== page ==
Advantages and Disadvantages of Expansion and Contraction
We owe the snug fit of metal tires and bands to the expansion and contraction resulting from heating and cooling. The tire of a wagon wheel is made slightly smaller than the wheel which it is to protect; it is then put into a very hot fire and heated until it has expanded sufficiently to slip on the wheel. As the tire cools it contracts and fits the wheel closely.
In a railroad, spaces are usually left between consecutive rails in order to allow for expansion during the summer.
The unsightly cracks and humps in cement floors are sometimes due to the expansion resulting from heat. Cracking from this cause can frequently be avoided by cutting the soft cement into squares, the spaces between them giving opportunity for expansion just as do the spaces between the rails of railroads.
In the construction of long wire fences provision must be made for tightening the wire in summer, otherwise great sagging would occur.
Heat plays an important part in the splitting of rocks and in the formation of débris. Rocks in exposed places are greatly affected by changes in temperature, and in regions where the changes in temperature are sudden, severe, and frequent, the rocks are not able to withstand the strain of expansion and contraction, and as a result crack and split. In the Sahara Desert much crumbling of the rock into sand has been caused by the intense heat of the day followed by the sharp frost of night. The heat of the day causes the rocks to expand, and the cold of night causes them to contract, and these two forces constantly at work loosen the grains of the rock and force them out of place, thus producing crumbling.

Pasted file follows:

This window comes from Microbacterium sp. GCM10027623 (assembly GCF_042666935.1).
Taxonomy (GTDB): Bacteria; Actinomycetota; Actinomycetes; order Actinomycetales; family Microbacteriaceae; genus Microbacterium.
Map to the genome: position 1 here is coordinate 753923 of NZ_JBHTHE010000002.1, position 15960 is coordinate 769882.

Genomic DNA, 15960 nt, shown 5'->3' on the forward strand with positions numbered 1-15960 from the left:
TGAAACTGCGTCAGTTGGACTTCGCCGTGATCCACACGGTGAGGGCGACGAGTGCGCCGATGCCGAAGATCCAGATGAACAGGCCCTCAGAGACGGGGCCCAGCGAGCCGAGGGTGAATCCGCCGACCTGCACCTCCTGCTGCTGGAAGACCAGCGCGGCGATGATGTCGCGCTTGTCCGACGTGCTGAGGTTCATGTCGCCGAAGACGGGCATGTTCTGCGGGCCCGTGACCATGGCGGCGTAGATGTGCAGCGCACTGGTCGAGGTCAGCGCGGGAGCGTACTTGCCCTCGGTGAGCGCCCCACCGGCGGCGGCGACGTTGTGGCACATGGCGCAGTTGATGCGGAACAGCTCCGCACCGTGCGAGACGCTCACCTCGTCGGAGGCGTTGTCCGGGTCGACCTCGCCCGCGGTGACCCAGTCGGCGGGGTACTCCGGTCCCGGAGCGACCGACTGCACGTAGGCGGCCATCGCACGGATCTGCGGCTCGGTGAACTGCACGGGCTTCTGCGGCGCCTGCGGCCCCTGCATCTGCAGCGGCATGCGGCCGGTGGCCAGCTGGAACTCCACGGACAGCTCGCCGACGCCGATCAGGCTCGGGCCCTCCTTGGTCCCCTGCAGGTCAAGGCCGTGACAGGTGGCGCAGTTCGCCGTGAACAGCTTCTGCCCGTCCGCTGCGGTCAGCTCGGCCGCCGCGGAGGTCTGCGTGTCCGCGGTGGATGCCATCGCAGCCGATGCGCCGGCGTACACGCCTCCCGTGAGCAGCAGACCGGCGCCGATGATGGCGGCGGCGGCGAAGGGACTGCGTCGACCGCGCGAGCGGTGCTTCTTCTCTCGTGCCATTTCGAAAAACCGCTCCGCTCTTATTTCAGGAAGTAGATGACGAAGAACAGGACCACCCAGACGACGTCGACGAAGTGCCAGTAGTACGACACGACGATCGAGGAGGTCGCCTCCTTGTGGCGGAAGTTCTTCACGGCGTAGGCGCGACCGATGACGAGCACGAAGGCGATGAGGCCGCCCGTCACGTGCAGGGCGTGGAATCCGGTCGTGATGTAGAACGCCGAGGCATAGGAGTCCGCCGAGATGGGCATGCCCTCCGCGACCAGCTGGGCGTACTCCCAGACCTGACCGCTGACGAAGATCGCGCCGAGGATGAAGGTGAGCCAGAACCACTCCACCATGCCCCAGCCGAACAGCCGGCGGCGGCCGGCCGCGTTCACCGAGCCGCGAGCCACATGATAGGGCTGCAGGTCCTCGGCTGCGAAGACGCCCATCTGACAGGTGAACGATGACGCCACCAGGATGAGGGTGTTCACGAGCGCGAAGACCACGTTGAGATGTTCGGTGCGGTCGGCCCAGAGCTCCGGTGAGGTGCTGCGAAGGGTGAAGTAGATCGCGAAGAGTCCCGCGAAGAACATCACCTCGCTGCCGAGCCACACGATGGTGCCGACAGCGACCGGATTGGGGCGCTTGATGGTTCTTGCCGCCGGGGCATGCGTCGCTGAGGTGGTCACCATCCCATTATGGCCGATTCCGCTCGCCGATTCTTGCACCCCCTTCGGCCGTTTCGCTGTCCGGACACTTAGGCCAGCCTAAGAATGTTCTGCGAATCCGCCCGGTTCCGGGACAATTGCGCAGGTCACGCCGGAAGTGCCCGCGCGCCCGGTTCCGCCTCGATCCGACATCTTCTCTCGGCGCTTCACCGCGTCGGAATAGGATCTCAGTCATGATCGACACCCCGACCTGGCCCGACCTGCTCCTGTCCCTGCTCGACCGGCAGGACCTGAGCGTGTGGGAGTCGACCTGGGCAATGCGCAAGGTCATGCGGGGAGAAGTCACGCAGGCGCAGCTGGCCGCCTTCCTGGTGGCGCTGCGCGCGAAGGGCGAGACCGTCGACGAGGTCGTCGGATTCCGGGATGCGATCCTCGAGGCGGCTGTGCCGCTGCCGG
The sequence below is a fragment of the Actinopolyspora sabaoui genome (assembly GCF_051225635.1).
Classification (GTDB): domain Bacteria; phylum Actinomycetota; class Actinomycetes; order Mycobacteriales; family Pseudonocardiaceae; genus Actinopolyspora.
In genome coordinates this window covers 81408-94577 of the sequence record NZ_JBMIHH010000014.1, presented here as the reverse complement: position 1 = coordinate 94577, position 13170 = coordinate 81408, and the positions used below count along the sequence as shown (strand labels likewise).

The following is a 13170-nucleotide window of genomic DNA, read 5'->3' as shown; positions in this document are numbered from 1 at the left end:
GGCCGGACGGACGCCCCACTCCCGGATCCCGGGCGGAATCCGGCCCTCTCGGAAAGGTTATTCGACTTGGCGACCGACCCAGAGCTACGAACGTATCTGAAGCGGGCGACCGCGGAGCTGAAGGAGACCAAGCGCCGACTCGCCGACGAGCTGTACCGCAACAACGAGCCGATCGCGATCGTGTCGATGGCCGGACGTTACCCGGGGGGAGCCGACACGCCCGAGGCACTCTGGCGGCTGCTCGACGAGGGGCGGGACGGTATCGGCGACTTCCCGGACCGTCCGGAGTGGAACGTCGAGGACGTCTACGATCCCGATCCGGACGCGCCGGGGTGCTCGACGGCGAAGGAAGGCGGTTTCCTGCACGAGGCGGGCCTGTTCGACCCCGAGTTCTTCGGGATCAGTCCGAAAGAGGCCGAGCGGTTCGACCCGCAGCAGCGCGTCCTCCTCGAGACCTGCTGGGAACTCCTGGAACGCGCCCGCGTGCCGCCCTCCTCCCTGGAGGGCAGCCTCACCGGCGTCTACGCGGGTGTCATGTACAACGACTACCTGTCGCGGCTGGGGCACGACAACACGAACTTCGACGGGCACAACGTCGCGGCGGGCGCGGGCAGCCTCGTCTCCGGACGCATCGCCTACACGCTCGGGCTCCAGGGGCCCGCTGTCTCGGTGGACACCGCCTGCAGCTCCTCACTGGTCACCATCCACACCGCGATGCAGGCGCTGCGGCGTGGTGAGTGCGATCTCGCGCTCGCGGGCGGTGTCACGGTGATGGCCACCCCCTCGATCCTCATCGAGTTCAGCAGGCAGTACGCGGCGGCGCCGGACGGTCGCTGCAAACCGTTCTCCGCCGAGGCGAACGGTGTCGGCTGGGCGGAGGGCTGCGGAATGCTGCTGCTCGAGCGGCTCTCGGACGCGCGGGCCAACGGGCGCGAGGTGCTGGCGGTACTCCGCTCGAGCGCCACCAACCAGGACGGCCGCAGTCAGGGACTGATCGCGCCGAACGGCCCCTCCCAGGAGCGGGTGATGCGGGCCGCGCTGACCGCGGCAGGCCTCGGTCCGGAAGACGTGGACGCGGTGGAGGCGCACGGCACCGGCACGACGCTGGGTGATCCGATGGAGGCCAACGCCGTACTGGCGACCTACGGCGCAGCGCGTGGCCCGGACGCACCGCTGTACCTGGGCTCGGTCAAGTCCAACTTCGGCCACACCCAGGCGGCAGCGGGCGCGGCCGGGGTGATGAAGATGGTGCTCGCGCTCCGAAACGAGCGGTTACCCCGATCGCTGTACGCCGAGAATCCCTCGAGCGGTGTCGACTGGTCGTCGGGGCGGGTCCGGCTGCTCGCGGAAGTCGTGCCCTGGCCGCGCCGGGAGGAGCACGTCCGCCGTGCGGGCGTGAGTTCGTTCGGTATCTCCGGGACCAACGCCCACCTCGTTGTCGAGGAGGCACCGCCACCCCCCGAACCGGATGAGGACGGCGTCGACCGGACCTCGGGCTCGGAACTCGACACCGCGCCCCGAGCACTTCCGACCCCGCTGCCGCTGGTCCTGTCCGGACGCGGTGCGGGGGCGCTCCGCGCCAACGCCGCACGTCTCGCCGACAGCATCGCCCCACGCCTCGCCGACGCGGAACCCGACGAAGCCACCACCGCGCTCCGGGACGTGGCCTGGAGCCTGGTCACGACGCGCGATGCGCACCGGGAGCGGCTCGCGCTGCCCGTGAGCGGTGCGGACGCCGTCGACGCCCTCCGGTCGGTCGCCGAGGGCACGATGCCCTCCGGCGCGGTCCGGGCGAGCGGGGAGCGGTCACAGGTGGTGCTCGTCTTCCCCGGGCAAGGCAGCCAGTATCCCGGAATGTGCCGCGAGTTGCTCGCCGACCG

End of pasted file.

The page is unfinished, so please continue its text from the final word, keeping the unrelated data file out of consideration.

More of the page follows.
The surface of the rock is the most exposed part, and during the day the surface, heated by the sun's rays, expands and becomes too large for the interior, and crumbling and splitting result from the strain. With the sudden fall of temperature in the late afternoon and night, the surface of the rock becomes greatly chilled and colder than the rock beneath; the surface rock therefore contracts and shrinks more than the underlying rock, and again crumbling results.
On bare mountains, the heating and cooling effects of the sun are very striking; the surface of many a mountain peak is covered with cracked rock so insecure that a touch or step will dislodge the fragments and start them down the mountain slope. The lower levels of mountains are frequently buried several feet under débris which has been formed in this way from higher peaks, and which has slowly accumulated at the lower levels.
FIG. - As the air in A
is heated, it expands and forces the drop of ink up the tube.
FIG. A cement walk broken by expansion due to sun heat.
FIG. - Splitting and crumbling of rock caused by alternating heat and cold.
FIG. - Debris formed from crumbled rock.